The most popular and best visited 7th level waterfalls .The shapes of the topmost fall is said to resemble Erawan. The 3 headed elephant of Hindu-Buddhist mythology. You can do a soft trekking by 2 km. trail to the top level .The trails weave in and out of the numerous pools and falls, sometimes running alongside the water, sometimes leading across footbridges. Wear good walking shoes or sneakers. Also bring a swimming suit as several of the pools beneath the waterfalls are great for swimming.
Hellfire Pass was the name the Prisoner of war(POWs) gave to the largest of a 1,000 meter series of mountain cuttings through soil and solid rock, which were accomplished with minimal equipment(3.5 Kg. hammers, picks, shovels, steel tap drills, Can baskets for removing dirt and rock, and dynamite for blasting). The prisoners called it “Hellfire Pass” because of the way the largest cutting at Konyu looked at night by torchlight. In 1988, The Australian-Thai of commerce completed the first phase of Hellfire Pass Memorial project. The purpose is to honor the allied POWs and Asian laborers who died while constructing death railway.
River Kwai Bridge
The first version of the bridge was completed in February 1943, was all wood in April of the same year, a second bridge of steel was constructed. It was in use for 20 months before the allies bombed in 1945. It was rebuilt after the war the curved portions of the bridge are original.
Mallika is the retro-city reflecting the past Siamese lifestyle in the Chao Phraya River Basin. During the reign of King Chulalongkorn, Rama V (1873-1910 A.D.), the people’s way of life in 1905 A.D. was plentifully changed. The most pronounced was the abolition of slavery. When freed, these former Siamese slaves had to live and earn a living by themselves without control and supports from their noblemen and masters anymore. They had to live a life of self-sufficiency, self-reliant, and in harmony with all other Siamese people. These changing patterns of lifestyle are the cornerstone of today’s Thai people.
Kanchanaburi War Cemetery
The Kanchanaburi War Cemetery (known locally as the Don-Rak War Cemetery) is the main prisoner of war (POW) cemetery for victims of Japanese imprisonment while building the Burma Railway. It is on the main road, Saeng Chuto Road, through the town of Kanchanaburi, Thailand, adjacent to an older Chinese cemetery. The cemetery was designed by Colin St Clair Oakes and is maintained by the Commonwealth War Graves Commission. There are 6,982 POWs buried there, mostly Australian, British, and Dutch. It contains the remains of prisoners buried beside the south section of the railway from Bangkok to Nieke, excepting those identified as Americans, whose remains were repatriated. There are 1,896 Dutch war graves, the rest being from Britain and the Commonwealth. Two graves contain the ashes of 300 men who were cremated. The Kanchanaburi Memorial gives the names of 11 from India who are buried in Muslim cemeteries. Nearby, across a side road, is the Thailand–Burma Railway Centre about the railway and the prisoners who built it. There is also a Dutch Roman Catholic church nearby – Beata Mundi Regina.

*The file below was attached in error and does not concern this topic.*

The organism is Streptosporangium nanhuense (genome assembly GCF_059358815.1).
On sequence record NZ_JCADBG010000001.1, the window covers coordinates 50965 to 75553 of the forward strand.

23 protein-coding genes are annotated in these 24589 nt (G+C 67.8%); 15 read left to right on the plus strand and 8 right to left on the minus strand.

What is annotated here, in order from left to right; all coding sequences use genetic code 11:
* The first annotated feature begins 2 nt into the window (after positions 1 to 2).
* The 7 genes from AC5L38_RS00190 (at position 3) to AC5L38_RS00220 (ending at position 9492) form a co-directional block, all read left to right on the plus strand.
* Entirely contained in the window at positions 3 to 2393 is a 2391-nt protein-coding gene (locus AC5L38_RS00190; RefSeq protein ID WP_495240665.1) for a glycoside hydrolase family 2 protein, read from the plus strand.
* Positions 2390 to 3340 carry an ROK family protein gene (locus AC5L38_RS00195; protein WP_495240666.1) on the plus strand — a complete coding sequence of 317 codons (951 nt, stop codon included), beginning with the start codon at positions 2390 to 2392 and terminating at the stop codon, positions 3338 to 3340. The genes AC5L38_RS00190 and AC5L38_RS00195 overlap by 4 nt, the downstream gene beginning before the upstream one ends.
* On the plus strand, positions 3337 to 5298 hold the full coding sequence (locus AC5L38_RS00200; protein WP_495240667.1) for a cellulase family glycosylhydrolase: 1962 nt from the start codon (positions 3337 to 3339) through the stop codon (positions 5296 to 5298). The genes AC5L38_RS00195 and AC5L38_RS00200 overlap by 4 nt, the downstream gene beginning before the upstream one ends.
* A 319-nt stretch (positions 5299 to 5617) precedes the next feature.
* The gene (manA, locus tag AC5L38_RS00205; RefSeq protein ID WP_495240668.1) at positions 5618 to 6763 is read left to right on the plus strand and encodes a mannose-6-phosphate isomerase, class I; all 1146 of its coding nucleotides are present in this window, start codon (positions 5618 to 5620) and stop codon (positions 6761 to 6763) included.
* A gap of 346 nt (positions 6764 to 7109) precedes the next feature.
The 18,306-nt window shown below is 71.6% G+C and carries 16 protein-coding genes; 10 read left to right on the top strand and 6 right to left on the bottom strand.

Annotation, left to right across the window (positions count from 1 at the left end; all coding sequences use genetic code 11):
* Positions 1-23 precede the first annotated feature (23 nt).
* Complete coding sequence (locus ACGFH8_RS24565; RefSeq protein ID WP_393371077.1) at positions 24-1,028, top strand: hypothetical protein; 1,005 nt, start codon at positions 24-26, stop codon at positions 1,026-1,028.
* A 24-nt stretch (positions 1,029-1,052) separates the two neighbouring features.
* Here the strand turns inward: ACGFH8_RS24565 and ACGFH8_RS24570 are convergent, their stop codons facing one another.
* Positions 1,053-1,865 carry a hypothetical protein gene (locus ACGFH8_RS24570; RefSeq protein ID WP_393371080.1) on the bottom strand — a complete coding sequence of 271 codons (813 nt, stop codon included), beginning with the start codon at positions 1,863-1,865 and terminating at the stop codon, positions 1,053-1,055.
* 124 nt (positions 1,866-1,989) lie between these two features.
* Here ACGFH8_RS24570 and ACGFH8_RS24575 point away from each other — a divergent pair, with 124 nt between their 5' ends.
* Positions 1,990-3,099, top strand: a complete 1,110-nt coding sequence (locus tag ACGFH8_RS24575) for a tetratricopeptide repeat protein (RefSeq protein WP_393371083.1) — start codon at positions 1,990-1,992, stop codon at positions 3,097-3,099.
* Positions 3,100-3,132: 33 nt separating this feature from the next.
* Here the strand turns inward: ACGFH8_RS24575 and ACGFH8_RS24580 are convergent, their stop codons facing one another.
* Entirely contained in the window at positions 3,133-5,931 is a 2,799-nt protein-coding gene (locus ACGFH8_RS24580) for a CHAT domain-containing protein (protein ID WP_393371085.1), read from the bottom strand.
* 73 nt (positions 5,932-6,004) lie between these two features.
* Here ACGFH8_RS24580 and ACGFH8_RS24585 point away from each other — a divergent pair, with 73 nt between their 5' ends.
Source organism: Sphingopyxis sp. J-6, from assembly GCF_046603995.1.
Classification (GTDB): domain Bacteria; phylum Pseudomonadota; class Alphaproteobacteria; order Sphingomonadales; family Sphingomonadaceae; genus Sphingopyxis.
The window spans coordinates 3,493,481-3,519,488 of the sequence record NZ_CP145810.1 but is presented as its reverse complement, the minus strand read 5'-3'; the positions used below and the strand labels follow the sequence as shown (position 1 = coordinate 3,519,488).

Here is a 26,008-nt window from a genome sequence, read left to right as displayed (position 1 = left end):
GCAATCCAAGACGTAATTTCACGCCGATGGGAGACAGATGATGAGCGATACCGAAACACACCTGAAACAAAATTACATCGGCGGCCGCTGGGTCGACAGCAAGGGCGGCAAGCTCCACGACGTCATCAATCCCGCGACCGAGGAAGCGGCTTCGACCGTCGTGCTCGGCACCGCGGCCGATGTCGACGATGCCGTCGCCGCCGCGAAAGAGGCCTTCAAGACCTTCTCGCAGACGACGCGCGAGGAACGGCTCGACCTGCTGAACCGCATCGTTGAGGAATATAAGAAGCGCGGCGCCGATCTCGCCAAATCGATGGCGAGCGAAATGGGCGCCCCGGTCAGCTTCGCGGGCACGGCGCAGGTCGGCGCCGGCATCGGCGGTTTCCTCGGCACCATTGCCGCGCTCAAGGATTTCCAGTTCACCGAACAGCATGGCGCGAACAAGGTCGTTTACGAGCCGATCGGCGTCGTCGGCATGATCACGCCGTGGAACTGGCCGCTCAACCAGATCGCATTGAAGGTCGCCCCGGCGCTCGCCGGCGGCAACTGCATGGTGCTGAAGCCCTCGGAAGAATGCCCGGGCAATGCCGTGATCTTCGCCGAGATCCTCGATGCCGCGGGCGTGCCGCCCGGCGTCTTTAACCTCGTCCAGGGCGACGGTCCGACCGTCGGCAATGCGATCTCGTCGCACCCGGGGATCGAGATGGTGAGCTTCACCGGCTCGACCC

Kra Sae Cave
This cave, which houses sacred Buddha images, is located approximately 55 kilometres from Kanchanaburi, beside the surviving remnants of the Death Railway overlooking Kwai Noi River near Wang Pho Railway Station. The cave is within walking distance from the railway tracks of Wang Pho Railway Station.
Vajiralongkorn Dam Was originally called Khao Laem Dam It is the first stone filling dam in Thailand that is coated with reinforced concrete. Located on the Kwai Noi River Is a multi-purpose dam with the main objective of generating electricity Built to block the Kwai Noi River in Tha Khanun Subdistrict Thong Pha Phum District Karnchanaburi The reservoir is located in Thong Pha Phum district and Sangkhla Buri district, Kanchanaburi. Construction started in March 1979 The dam has a capacity of 8,860 million cubic meters. The average amount of water flowing into the basin is 5,369 million cubic meters per year. Install 3 generators in the discharge area. The capacity of 100,000 kilowatts, total production capacity of 300,000 kilowatts, gives an average of 760 million kilowatt hours of electricity per year.
Srinakarin Dam (formerly Chao Nen Dam) is the first multipurpose dam of the Mae Klong River Basin Development Project, built on the Kwai Yai River, Chao Nen house area Tha Kradan Subdistrict Si Sawat District Kanchanaburi. It is a large river block. Eight of the 17 dams that the Electricity Generating Authority of Thailand (EGAT) built for Facilitating various benefits. As well as help to improve life Well-being of the people and promote it to be beautiful tourist attraction.